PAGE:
Newsletter #111 – U.S. Rep. Jim Cooper Likes J Street MoneyPosted: March 4, 2014
Rep. Jim Cooper, (D – Tennessee), who has been endorsed by the J Street-PAC, will be earning his keep stumping for J Street on March 31, 2014 at the Temple Congregation Ohabai Sholom in Nashville led by Islam apologist Rabbi Mark Schiftan.
In 2010, Rep. Cooper signed the bi-partisan Hoyer-Cantor letter that reaffirmed “our commitment to the unbreakable bond that exists between our country and the State of Israel…Our valuable bilateral relationship with Israel needs and deserves constant reinforcement. As the Vice-President said during his recent visit to Israel: ‘Progress occurs in the Middle East when everyone knows there is simply no space between the U.S. and Israel when it comes to security, none. No space.’”
(It’s interesting that Tennessee’s other J Street enthusiast, Jewish Democrat Congressman Steve Cohen, did not sign the letter).
What a shame that Rep. Cooper’s understanding about the security needs of Israel is so easily compromised by the promise of J Street dollars. Does Cooper know what J Street stands for?
For example, “The organization is known for taking a critical stance against Israel and pressuring Washington to do the same. J Street has opposed building in Jewish areas of East Jerusalem, spoke out against Israel’s Operation Cast Lead, and refused to condemn the famously-biased Goldstone Report following the operation, which American Jewish groups largely unified against. In January, the group called on the U.S. government to not veto the UN Security Council resolution condemning continued West Bank settlement construction, an action that prompted U.S. Congressman Gary Ackerman (D-NY) to break ties with the group and call their campaign ‘the befuddled choice of an organization so open-minded about what constitutes support for Israel that its brains have fallen out.‘“
“Indeed, a look at its record of actions reveals positions more aligned with the so-called moderate Palestinian Authority rather than mainstream Israeli political positions. For example, this month J Street urged U.S. House members not to vote on a Congressional letter calling on the Palestinian Authority to root out incitement against Jews and Israel.” (emphasis added)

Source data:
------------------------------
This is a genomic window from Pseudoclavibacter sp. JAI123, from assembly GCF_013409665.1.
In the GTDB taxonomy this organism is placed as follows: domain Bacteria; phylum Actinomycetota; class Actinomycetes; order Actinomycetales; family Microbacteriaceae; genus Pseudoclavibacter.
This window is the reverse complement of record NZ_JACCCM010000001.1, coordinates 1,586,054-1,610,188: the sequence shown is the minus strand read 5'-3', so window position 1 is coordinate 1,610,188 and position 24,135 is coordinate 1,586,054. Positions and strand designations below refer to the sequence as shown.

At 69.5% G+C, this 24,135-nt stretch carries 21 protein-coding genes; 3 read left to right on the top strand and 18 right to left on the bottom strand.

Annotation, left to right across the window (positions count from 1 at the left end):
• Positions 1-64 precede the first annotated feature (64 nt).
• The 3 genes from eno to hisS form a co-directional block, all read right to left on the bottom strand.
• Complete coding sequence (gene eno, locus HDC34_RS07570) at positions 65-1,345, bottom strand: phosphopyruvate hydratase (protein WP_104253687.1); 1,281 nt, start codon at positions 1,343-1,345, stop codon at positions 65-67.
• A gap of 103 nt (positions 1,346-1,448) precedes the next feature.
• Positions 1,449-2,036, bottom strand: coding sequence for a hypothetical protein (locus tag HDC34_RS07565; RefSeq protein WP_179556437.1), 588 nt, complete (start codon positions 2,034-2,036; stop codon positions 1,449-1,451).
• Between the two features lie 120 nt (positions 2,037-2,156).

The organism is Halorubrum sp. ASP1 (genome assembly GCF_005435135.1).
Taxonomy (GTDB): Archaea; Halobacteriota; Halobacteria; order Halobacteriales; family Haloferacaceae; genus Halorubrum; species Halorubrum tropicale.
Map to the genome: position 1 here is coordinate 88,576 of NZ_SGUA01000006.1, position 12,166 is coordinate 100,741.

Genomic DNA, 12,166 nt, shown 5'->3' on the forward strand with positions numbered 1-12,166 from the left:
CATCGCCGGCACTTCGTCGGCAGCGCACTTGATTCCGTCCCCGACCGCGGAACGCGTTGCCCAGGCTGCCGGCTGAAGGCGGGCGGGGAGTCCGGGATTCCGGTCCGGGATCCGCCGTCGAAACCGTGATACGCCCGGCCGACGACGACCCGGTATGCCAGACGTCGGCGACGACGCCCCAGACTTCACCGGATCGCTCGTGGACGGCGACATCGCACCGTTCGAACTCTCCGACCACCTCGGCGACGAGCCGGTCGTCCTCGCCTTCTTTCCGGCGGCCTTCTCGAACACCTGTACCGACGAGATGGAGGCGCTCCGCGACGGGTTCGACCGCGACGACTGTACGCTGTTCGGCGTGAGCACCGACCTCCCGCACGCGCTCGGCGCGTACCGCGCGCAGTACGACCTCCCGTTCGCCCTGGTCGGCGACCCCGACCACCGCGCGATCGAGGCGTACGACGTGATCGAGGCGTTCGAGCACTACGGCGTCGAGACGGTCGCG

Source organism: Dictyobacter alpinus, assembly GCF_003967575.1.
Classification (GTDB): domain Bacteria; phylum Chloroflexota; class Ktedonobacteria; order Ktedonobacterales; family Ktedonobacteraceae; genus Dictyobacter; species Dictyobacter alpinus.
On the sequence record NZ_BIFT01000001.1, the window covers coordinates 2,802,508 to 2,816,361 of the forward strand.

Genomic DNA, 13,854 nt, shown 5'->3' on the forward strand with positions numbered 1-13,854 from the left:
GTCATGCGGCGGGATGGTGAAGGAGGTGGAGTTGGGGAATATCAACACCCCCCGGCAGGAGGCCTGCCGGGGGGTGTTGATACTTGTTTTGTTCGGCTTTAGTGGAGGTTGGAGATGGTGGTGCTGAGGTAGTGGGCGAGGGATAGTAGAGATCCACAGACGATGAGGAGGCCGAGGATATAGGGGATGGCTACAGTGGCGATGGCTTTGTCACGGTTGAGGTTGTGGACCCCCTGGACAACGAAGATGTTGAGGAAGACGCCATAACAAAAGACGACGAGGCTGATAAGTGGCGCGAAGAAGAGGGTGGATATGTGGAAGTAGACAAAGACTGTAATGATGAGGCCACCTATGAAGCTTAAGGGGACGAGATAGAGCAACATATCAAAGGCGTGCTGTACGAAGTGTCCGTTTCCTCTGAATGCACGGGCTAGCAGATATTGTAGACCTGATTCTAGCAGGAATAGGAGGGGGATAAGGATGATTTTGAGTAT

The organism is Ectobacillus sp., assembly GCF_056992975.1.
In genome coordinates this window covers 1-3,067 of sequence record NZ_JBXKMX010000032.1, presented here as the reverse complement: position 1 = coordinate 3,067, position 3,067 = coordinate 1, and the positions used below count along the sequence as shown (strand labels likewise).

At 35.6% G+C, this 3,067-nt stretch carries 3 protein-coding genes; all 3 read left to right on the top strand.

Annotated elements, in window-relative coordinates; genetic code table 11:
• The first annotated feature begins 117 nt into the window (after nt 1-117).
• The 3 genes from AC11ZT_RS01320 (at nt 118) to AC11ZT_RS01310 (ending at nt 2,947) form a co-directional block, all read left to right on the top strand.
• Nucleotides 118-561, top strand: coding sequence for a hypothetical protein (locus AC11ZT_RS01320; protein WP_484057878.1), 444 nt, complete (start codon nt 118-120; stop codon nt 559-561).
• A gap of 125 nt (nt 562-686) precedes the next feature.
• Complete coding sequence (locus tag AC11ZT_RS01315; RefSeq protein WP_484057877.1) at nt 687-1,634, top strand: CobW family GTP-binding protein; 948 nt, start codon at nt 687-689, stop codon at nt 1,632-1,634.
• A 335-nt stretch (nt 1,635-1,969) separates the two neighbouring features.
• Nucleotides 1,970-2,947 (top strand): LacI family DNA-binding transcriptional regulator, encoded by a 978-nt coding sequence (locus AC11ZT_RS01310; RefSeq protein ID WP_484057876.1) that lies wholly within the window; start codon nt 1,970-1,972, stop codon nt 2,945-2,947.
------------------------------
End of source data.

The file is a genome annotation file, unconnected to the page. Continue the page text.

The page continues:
More recently, a just released documentary “The J Street Challenge” makes the compelling case best summarized by Harvard Law School professor Alan Dershowitz: that J Street is “neither pro-Israel nor pro-peace.” As he so aptly states, “truth in advertising requires that it [J Street] no longer proclaim itself a friend of Israel, a friend of peace, a friend of truth, or a friend of the Obama Administration.”
J Street’s funding by Israel-hating George Soros, it’s collaboration with advocates of BDS (boycott, divestment and sanctions) against Israel and J Street’s own consistent criticism of Israel’s government and its policies, is all presented in the “The J Street Challenge,” raising very reasonable questions about J Sreet’s misguided agenda.
Rep. Cooper should not be involved in J Street’s goal of dividing the Jewish community. Does he even know whether J Street represents a majority of the Jews in his district – or the Jews that support him? Has he read about J Street’s anti-CUFI and anti-Evangelical support for Israel?
Cooper should question how his support for Israel squares with J Street, but do so with more objective information. J Street may be a natural match for The Temple given its extreme leftist affiliations and apologist outreach to Muslim Brotherhood Islamists. If that is how Cooper defines his support for Israel, better that voters in his district know now.